Wednesday, September 26, 2007
Steamboat Springs Last week's federal citation of Twentymile Coal Co. is cause for immediate concern and demands a strong, clear response from mine officials, especially in light of recent coal mine-related tragedies elsewhere in the country.
Twentymile Coal Co.'s Foidel Creek Mine on Routt County Road 27 employs more than 500 workers from across the region. These workers are our friends, neighbors and family members. Perhaps that's why it was so disconcerting to learn that the federal Mine Safety and Health Administration cited Twentymile on Sept. 19 for failing to submit an Emergency Response Plan that complies with the requirements of the Mine Improvement and New Emergency Response Act, approved by Congress in June 2006.
This statement from the MSHA is particularly troubling:
"MSHA has approved Emergency Response Plans for all but one of the 455 operating underground coal mines in the United States. The Foidel Creek Mine is the single remaining underground coal mine without an approved Emergency Response Plan. Plans must address post-accident communications, tracking, lifelines and increased air supplies for trapped miners."
The risks of coal mining have been horrifyingly apparent in recent months.
The Aug. 6 collapse at the Crandall Canyon coal mine in Utah led to the deaths of six workers and three rescuers. In March, two miners died in a fire at a West Virginia coal mine. An explosion in January 2006 killed 12 coal miners at the Sago mine, also in West Virginia.
According to MSHA statistics, there have been 24 fatalities at coal mines this year, and 47 in 2006. We have been fortunate, and diligent, in Routt County - there have been no deaths at the mine since at least 1995, the earliest year with available data.
Credit for that record and for safety efforts at Twentymile is certainly due to St. Louis-based Peabody Energy, which has owned the mine since 2004 and describes itself as the world's largest coal company. Peabody says it takes pride in safety efforts at the mines it operates in the U.S., Australia and Venezuela. Twentymile not only produces a vital resource, but it is also a huge contributor to the Northwest Colorado economy and local charities.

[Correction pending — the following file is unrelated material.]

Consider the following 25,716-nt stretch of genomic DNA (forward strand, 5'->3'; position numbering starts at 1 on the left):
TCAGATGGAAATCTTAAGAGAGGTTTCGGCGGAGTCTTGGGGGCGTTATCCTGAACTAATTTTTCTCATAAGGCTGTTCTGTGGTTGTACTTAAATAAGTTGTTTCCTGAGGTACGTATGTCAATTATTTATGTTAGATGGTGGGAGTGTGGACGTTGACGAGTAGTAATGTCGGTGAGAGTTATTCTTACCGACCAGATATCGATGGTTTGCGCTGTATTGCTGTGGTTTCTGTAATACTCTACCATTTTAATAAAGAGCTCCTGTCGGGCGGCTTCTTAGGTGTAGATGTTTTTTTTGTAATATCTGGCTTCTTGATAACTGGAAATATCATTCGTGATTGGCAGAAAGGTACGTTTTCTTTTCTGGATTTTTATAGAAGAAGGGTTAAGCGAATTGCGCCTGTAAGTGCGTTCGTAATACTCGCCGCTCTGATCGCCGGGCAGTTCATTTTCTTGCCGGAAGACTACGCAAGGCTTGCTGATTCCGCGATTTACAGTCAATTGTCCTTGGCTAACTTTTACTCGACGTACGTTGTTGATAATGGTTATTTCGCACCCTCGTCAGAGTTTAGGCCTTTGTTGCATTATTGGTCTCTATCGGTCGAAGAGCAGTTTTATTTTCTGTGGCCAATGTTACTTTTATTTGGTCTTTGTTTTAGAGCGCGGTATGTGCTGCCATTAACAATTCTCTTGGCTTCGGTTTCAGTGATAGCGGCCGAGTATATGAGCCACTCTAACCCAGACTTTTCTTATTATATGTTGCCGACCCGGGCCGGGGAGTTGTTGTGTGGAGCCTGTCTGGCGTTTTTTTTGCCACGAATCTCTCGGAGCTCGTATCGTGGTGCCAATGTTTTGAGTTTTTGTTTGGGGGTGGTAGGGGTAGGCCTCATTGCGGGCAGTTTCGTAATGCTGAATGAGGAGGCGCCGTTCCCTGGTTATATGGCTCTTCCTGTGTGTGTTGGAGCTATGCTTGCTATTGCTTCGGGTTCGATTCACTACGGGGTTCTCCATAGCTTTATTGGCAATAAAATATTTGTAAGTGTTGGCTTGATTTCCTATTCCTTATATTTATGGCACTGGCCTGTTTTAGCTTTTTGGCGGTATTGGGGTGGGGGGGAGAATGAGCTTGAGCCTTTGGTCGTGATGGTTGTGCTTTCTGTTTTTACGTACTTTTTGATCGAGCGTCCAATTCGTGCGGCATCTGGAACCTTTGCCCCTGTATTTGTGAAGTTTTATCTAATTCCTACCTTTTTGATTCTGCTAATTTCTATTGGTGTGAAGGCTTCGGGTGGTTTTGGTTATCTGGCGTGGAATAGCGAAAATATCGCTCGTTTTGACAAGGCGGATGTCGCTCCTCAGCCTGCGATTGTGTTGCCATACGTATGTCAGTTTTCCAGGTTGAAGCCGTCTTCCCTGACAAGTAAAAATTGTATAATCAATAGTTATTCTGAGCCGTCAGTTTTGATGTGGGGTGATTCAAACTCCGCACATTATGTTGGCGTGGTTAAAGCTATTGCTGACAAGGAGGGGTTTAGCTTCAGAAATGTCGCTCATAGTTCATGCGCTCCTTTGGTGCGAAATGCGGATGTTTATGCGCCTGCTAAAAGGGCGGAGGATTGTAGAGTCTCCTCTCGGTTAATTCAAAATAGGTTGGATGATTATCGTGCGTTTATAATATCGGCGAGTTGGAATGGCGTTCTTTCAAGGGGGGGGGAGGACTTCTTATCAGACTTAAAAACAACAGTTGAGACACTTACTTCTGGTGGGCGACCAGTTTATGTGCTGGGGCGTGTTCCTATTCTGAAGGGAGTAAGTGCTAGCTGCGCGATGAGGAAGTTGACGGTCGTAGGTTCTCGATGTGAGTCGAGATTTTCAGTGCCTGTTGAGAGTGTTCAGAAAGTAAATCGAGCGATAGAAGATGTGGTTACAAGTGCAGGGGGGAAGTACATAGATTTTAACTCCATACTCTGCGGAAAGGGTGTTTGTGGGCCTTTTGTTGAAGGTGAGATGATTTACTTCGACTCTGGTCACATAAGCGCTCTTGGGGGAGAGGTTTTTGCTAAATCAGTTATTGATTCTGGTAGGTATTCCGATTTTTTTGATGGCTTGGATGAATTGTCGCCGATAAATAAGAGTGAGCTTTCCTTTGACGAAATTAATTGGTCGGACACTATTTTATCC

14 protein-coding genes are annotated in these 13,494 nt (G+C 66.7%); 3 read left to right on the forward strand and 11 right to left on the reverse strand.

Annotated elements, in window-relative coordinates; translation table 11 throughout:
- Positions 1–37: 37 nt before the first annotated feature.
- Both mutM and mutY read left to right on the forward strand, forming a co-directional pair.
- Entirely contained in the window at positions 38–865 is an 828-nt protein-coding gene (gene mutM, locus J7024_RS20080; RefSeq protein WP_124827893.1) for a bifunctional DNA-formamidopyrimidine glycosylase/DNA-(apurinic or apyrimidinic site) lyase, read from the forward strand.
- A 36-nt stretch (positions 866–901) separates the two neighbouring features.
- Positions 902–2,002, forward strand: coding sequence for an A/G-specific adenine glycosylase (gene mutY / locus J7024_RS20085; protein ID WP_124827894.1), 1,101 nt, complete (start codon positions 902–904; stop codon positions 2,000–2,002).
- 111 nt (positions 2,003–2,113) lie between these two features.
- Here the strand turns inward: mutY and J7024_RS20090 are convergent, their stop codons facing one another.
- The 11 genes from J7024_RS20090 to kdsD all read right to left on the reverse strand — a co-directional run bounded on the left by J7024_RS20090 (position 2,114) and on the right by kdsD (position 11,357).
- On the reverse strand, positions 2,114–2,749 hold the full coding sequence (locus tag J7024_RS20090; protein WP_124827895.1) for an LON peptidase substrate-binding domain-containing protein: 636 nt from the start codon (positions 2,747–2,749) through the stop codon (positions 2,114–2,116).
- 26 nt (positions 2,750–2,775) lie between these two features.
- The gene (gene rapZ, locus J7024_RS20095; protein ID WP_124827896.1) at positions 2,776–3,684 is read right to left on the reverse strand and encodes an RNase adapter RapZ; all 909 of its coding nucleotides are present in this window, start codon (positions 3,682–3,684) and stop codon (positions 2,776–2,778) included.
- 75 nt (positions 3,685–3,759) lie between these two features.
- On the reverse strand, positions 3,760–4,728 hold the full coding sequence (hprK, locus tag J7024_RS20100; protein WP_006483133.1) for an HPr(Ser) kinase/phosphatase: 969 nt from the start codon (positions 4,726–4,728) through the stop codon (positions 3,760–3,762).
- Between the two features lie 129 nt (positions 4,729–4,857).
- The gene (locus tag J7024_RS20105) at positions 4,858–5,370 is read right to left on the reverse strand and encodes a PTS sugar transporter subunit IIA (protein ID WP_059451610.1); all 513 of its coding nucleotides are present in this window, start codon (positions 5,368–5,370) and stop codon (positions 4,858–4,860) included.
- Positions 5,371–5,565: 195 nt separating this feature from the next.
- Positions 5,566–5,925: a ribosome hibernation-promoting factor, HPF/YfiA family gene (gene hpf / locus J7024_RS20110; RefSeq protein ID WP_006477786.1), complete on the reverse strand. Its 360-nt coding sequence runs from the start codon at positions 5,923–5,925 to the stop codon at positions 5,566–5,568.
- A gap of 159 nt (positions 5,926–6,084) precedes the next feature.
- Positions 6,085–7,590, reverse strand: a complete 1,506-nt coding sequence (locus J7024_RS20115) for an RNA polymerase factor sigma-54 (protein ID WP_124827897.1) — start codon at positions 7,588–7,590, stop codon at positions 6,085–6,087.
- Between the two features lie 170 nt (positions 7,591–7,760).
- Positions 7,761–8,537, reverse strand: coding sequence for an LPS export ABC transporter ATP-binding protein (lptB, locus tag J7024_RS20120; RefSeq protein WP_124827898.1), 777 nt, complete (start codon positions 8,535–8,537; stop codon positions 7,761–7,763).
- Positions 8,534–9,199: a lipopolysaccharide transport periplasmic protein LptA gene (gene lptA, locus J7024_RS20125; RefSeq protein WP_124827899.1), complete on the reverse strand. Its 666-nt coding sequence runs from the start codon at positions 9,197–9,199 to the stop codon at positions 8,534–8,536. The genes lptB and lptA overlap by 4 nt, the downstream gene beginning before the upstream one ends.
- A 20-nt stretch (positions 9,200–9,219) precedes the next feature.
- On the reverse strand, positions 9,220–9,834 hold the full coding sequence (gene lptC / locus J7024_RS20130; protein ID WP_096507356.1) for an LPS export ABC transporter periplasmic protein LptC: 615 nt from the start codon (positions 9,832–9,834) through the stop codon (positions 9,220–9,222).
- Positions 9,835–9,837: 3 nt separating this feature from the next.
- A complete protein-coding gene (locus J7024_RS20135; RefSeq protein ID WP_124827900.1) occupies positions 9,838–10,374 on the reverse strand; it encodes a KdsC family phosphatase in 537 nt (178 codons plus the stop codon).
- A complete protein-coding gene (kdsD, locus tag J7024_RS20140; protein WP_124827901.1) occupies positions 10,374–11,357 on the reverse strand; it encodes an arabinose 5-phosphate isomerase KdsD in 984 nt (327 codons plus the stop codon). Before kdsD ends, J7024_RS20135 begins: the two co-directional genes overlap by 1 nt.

We believe a stronger response is needed in the wake of last week's federal citation.
"Twentymile believes it has submitted a very progressive plan and believes MSHA has approved similar plans at other operations," Peabody spokesman Derrell Carter said last week. "Twentymile continues to work with the agency via its formal review process to come to a resolution that meets our collective standards for the maximum safety of our employees. We are surprised that MSHA has chosen to issue a press release while the matter is still pending."
Pending or not, it is hard to fault the MSHA for shining light on what it believes is an inadequate emergency plan. The stakes are simply too high. Twentymile officials need to present a publicly-accessible emergency plan that meets, if not exceeds, federal requirements and ensures the safety of our workers.
There is no reason to wait for the canary - by then, it will be too late.